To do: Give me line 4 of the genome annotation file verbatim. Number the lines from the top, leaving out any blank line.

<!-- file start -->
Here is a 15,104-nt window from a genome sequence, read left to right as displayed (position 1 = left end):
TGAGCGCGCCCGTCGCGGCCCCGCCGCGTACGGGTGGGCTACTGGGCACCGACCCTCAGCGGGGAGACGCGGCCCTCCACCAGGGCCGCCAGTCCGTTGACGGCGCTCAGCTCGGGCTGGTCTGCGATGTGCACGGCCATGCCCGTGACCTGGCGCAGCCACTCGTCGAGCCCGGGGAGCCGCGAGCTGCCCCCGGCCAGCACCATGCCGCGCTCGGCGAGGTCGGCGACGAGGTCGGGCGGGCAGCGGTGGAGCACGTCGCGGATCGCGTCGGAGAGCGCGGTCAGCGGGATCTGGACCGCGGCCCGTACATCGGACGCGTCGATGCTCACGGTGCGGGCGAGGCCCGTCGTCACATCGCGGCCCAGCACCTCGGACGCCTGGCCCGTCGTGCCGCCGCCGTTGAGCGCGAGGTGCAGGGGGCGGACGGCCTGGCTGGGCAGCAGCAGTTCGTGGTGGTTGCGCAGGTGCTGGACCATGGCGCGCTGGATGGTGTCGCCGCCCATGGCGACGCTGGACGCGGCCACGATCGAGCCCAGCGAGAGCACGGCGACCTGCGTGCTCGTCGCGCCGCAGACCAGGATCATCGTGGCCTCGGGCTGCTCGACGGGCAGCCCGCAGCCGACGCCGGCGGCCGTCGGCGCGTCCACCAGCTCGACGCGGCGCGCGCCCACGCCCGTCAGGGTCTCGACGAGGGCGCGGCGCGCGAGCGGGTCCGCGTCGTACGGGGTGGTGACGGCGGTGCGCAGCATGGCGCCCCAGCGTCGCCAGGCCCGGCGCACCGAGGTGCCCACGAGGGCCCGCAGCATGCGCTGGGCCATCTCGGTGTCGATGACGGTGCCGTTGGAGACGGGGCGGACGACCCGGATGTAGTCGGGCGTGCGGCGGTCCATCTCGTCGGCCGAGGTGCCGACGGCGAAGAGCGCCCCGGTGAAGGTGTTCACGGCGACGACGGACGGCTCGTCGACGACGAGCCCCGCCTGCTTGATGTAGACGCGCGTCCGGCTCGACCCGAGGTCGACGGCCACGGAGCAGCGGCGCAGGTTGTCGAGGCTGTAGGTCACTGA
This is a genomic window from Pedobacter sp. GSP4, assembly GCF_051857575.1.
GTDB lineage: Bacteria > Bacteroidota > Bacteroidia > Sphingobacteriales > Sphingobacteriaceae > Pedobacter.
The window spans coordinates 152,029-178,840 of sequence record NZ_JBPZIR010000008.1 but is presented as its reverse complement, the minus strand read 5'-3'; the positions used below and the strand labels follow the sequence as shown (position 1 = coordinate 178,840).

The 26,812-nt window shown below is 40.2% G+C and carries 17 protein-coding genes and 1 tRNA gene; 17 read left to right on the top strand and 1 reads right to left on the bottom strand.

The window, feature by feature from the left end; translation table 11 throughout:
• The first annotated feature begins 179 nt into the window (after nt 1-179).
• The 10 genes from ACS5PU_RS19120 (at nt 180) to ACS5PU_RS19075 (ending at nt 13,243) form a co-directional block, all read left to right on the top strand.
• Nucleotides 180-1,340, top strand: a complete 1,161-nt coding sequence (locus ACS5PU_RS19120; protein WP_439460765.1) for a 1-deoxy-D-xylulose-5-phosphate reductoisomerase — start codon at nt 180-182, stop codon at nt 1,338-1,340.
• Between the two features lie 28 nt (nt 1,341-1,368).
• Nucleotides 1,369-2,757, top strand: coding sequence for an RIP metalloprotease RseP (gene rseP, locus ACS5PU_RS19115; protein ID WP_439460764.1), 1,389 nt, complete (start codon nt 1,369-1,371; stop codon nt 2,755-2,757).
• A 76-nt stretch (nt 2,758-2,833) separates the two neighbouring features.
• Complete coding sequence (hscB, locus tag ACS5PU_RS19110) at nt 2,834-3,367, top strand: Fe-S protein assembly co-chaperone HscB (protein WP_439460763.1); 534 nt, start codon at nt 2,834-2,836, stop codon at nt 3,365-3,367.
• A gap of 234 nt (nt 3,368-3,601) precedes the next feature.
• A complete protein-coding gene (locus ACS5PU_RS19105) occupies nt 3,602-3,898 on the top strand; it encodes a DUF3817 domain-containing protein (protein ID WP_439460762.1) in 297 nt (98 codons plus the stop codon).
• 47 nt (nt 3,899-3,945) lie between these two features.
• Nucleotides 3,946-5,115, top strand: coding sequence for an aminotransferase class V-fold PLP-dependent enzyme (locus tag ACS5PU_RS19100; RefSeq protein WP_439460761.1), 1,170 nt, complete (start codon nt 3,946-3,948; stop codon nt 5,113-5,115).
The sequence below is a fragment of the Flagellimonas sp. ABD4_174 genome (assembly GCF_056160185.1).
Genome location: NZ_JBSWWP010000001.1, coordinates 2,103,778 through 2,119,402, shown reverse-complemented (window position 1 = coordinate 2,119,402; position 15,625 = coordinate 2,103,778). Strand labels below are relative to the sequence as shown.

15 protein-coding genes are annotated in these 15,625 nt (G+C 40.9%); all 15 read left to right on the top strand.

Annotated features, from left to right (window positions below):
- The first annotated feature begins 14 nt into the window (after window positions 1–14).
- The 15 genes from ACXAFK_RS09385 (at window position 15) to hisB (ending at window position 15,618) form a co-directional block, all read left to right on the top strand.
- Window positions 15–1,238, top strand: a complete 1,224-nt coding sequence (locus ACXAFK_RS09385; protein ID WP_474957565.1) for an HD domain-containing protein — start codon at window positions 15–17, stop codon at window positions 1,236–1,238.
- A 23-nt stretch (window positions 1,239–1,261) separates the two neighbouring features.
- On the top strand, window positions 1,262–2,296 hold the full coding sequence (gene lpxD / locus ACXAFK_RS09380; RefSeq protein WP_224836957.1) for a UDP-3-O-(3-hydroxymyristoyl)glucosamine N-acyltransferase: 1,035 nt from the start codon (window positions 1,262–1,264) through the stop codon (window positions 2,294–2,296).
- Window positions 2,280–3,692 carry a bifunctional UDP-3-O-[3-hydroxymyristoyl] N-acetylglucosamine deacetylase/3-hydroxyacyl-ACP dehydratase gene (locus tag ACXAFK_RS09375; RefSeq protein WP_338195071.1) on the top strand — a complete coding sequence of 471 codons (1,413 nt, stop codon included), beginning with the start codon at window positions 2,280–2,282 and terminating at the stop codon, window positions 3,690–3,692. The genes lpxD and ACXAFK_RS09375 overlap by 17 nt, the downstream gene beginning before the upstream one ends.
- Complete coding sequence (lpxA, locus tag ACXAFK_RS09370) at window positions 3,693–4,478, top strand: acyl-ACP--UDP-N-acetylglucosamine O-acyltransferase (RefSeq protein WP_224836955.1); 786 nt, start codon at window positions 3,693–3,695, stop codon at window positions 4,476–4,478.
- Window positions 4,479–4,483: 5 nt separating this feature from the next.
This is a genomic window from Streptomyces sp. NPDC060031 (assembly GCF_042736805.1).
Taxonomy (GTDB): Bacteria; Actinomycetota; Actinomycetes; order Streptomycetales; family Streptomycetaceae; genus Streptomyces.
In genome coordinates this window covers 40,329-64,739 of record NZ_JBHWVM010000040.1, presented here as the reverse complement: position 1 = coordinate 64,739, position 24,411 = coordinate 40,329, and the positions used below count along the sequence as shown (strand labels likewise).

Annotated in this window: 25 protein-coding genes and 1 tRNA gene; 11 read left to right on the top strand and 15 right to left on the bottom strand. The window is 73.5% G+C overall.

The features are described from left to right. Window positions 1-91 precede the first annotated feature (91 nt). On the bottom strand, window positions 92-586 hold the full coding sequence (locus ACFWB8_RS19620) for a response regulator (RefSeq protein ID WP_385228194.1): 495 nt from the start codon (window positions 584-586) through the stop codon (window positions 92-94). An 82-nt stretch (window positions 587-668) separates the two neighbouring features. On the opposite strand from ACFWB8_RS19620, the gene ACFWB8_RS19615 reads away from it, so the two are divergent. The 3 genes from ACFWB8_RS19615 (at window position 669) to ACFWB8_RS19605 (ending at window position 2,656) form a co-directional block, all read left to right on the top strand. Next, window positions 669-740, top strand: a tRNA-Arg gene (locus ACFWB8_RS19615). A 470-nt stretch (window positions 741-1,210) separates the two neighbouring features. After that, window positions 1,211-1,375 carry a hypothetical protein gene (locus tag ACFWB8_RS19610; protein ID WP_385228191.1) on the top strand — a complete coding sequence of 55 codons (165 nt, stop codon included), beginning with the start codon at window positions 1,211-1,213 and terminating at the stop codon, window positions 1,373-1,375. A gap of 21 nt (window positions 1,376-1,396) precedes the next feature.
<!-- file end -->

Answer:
GTDB lineage: Bacteria > Bacteroidota > Bacteroidia > Sphingobacteriales > Sphingobacteriaceae > Pedobacter.